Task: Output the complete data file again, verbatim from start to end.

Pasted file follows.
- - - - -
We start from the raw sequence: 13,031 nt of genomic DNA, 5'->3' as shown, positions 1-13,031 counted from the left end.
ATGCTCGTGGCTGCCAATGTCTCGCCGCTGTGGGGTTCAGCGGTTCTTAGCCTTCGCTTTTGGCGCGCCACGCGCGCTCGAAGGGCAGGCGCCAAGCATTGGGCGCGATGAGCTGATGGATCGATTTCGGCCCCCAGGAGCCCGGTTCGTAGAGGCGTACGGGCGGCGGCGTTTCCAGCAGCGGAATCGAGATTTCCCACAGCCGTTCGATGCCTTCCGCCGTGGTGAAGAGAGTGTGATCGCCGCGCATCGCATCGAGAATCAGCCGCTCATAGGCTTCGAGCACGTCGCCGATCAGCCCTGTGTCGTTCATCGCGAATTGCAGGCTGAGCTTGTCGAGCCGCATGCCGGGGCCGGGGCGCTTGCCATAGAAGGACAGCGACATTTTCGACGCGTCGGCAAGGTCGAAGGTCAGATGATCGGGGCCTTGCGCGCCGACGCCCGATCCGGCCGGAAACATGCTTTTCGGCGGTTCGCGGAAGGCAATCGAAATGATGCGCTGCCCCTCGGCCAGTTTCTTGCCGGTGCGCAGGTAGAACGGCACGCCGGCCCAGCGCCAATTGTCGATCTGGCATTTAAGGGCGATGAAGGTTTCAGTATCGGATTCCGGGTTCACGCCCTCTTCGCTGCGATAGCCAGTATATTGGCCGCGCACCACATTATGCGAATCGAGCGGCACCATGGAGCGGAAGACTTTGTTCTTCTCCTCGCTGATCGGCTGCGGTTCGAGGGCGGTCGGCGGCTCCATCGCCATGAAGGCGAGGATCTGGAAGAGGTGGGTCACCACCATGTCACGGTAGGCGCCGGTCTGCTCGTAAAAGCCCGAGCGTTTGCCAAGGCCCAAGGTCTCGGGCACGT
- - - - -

We start from the raw sequence: 13,031 nt of genomic DNA, 5'->3' as shown, positions 1-13,031 counted from the left end.
ATGCTCGTGGCTGCCAATGTCTCGCCGCTGTGGGGTTCAGCGGTTCTTAGCCTTCGCTTTTGGCGCGCCACGCGCGCTCGAAGGGCAGGCGCCAAGCATTGGGCGCGATGAGCTGATGGATCGATTTCGGCCCCCAGGAGCCCGGTTCGTAGAGGCGTACGGGCGGCGGCGTTTCCAGCAGCGGAATCGAGATTTCCCACAGCCGTTCGATGCCTTCCGCCGTGGTGAAGAGAGTGTGATCGCCGCGCATCGCATCGAGAATCAGCCGCTCATAGGCTTCGAGCACGTCGCCGATCAGCCCTGTGTCGTTCATCGCGAATTGCAGGCTGAGCTTGTCGAGCCGCATGCCGGGGCCGGGGCGCTTGCCATAGAAGGACAGCGACATTTTCGACGCGTCGGCAAGGTCGAAGGTCAGATGATCGGGGCCTTGCGCGCCGACGCCCGATCCGGCCGGAAACATGCTTTTCGGCGGTTCGCGGAAGGCAATCGAAATGATGCGCTGCCCCTCGGCCAGTTTCTTGCCGGTGCGCAGGTAGAACGGCACGCCGGCCCAGCGCCAATTGTCGATCTGGCATTTAAGGGCGATGAAGGTTTCAGTATCGGATTCCGGGTTCACGCCCTCTTCGCTGCGATAGCCAGTATATTGGCCGCGCACCACATTATGCGAATCGAGCGGCACCATGGAGCGGAAGACTTTGTTCTTCTCCTCGCTGATCGGCTGCGGTTCGAGGGCGGTCGGCGGCTCCATCGCCATGAAGGCGAGGATCTGGAAGAGGTGGGTCACCACCATGTCACGGTAGGCGCCGGTCTGCTCGTAAAAGCCCGAGCGTTTGCCAAGGCCCAAGGTCTCGGGCACGT